Health Advice



No screen time for 12- to 18-month-olds -- period!

By Michael Roizen, M.D. and Mehmet Oz, M.D. on

According to a 2017 Common Sense Census of Media Use of Kids Zero to Eight, U.S. children under the age of 2 spend an average of 42 minutes a day using screen media. That's despite an American Academy of Pediatrics recommendation that kids under 18 months should avoid all screen media, including TV.

If that gentle warning from the AAP didn't keep you from plopping your smartphone into the hands of your fussy youngster, maybe this will. A new study published in JAMA Pediatrics finds that when 12 month-old kids regularly view digital screens, it's associated with a 4% increase in autismlike symptoms (disconnection from interaction with others, for example) and the more daily play time young children have with their parents, well, that's associated with a 9% reduction in the risk of autismlike symptoms.

It's not that using digital devices increases the risk of diagnosed autism, but it does damage a child's ability to interact with the world in ways that are essential for emotional and intellectual development. In other words, when you hand your baby/toddler a phone or tablet you are damaging your child's future for some temporary peace and quiet.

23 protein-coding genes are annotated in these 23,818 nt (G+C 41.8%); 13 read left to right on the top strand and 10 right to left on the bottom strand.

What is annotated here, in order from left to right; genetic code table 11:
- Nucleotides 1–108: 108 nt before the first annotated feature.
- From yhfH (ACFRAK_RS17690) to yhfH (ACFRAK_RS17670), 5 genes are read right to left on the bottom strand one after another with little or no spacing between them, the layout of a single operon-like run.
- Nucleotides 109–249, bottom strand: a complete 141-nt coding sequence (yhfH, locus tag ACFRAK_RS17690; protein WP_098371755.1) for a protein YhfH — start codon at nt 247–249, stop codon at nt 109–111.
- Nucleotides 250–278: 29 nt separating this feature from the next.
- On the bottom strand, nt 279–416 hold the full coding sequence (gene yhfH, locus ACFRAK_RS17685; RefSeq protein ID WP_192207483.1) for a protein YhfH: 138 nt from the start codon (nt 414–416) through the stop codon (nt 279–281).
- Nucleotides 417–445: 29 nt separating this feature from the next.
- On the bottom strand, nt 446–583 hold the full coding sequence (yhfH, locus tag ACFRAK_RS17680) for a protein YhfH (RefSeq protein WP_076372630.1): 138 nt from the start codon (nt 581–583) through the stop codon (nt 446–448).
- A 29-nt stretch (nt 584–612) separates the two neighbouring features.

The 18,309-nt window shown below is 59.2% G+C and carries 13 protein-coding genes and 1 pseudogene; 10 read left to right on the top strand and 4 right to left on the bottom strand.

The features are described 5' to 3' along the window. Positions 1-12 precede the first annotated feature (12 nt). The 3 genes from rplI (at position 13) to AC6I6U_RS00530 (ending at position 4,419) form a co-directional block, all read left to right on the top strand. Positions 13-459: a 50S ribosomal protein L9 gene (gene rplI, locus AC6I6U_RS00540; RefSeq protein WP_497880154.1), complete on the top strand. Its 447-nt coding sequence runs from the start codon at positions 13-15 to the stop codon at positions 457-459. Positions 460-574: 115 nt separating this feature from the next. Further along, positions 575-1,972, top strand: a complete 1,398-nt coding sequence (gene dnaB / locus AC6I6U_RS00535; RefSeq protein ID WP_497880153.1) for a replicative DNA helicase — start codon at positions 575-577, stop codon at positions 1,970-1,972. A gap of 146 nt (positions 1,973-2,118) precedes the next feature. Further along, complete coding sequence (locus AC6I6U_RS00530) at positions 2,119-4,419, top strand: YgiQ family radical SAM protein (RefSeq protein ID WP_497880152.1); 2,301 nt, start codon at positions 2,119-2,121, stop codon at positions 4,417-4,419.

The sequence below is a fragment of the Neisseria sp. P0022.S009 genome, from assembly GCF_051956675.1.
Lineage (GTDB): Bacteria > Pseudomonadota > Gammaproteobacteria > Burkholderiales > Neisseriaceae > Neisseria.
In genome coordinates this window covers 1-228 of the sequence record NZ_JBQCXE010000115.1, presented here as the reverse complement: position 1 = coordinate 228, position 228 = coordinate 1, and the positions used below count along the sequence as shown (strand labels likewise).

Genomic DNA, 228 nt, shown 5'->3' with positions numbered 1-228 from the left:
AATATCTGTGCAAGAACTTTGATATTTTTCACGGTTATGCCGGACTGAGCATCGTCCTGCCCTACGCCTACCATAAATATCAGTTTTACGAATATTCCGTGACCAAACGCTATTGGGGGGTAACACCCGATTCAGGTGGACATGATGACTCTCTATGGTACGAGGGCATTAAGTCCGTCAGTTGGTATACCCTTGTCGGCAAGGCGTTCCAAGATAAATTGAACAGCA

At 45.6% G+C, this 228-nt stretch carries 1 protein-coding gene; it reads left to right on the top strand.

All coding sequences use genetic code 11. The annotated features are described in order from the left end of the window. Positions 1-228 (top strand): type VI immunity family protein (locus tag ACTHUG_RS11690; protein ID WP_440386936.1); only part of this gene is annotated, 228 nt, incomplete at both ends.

So, if you can't focus on your child in the moment, books, toddler-safe crayons and paper, balls, mobiles and soft blocks all provide brain-stimulating distraction for 12- to 18-month-olds. Give them a try when you cannot go nose to nose or toes to toes (floor time is great) with your child.



Mehmet Oz, M.D. is host of "The Dr. Oz Show," and Mike Roizen, M.D. is Chief Wellness Officer and Chair of Wellness Institute at Cleveland Clinic. To live your healthiest, tune into "The Dr. Oz Show" or visit

(c)2020 Michael Roizen, M.D. and Mehmet Oz, M.D.

Distributed by King Features Syndicate, Inc.

(c) 2020 Michael Roizen, M.D. and Mehmet Oz, M.D. Distributed by King Features Syndicate, Inc.


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